This vividly-named fungus is common on dead or dying oak trees–a nearly ubiquitous sight these days thanks to Sudden Oak Death. Cramp balls (Annulohypoxylon thouarsianum) look like a lump of black charcoal popping from the bark of the tree trunk. If you split one open, though, it is grey-brown and woody.
There are similar-looking fungi in the Daldinia genus, but cramp balls can be distinguished from these by the presence of tiny chicken-skin bumps.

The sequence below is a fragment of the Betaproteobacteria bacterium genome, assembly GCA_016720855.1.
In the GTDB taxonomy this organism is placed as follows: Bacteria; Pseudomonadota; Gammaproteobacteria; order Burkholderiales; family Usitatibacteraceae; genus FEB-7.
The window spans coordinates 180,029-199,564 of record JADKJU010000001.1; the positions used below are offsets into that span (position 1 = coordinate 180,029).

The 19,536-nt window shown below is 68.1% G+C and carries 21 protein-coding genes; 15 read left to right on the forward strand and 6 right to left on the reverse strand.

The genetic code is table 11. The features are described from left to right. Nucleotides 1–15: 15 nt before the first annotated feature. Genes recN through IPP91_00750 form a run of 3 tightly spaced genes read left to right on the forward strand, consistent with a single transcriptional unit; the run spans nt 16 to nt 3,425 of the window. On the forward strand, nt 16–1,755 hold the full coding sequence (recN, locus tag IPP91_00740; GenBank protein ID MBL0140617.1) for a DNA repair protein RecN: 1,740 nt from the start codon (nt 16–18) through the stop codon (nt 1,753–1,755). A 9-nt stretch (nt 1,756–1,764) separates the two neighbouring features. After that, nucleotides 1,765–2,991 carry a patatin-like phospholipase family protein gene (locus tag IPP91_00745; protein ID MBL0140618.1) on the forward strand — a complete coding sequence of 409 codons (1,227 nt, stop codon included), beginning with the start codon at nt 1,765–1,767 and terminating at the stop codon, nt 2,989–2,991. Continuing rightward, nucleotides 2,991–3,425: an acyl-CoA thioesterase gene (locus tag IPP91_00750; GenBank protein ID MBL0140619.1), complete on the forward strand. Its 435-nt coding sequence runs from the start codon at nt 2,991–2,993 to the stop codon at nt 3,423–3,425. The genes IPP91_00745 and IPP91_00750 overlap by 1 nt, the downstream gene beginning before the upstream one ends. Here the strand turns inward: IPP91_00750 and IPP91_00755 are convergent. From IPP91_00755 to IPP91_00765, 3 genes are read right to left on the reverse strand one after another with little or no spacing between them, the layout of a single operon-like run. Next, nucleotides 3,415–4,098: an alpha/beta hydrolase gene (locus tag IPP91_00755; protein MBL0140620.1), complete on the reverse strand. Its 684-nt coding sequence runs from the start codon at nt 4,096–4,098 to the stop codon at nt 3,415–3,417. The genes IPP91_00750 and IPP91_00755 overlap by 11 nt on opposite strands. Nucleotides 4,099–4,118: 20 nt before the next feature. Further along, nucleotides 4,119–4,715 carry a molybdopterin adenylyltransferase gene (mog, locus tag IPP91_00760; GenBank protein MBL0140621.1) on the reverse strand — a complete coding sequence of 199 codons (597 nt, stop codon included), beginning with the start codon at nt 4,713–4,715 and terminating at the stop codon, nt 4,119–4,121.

These fungi are a telltale symptom that the tree is ill or dying; it’s often a symptom of advanced Sudden Oak Death, but can also be present on uninfected trees.